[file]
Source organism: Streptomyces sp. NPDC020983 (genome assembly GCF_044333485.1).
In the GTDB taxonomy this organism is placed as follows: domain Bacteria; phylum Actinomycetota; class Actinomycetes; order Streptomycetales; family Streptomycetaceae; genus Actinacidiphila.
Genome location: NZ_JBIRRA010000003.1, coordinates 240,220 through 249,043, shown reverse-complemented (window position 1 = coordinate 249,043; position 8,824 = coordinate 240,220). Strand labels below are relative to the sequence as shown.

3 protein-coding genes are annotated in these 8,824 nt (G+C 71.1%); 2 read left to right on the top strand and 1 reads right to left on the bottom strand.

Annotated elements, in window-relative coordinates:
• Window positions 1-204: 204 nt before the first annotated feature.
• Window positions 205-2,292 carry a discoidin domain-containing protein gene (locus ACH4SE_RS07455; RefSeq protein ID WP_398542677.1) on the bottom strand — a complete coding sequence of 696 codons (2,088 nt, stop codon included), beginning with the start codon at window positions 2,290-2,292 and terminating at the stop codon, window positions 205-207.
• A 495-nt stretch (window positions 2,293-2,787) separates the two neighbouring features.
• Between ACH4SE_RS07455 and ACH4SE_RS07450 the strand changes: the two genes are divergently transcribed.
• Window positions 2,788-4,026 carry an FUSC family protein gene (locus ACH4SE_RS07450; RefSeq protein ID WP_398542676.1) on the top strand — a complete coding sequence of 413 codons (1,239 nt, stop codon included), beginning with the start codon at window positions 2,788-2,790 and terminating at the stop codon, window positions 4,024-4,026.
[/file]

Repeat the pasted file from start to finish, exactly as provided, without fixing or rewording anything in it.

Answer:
Source organism: Streptomyces sp. NPDC020983 (genome assembly GCF_044333485.1).
In the GTDB taxonomy this organism is placed as follows: domain Bacteria; phylum Actinomycetota; class Actinomycetes; order Streptomycetales; family Streptomycetaceae; genus Actinacidiphila.
Genome location: NZ_JBIRRA010000003.1, coordinates 240,220 through 249,043, shown reverse-complemented (window position 1 = coordinate 249,043; position 8,824 = coordinate 240,220). Strand labels below are relative to the sequence as shown.

3 protein-coding genes are annotated in these 8,824 nt (G+C 71.1%); 2 read left to right on the top strand and 1 reads right to left on the bottom strand.

Annotated elements, in window-relative coordinates:
• Window positions 1-204: 204 nt before the first annotated feature.
• Window positions 205-2,292 carry a discoidin domain-containing protein gene (locus ACH4SE_RS07455; RefSeq protein ID WP_398542677.1) on the bottom strand — a complete coding sequence of 696 codons (2,088 nt, stop codon included), beginning with the start codon at window positions 2,290-2,292 and terminating at the stop codon, window positions 205-207.
• A 495-nt stretch (window positions 2,293-2,787) separates the two neighbouring features.
• Between ACH4SE_RS07455 and ACH4SE_RS07450 the strand changes: the two genes are divergently transcribed.
• Window positions 2,788-4,026 carry an FUSC family protein gene (locus ACH4SE_RS07450; RefSeq protein ID WP_398542676.1) on the top strand — a complete coding sequence of 413 codons (1,239 nt, stop codon included), beginning with the start codon at window positions 2,788-2,790 and terminating at the stop codon, window positions 4,024-4,026.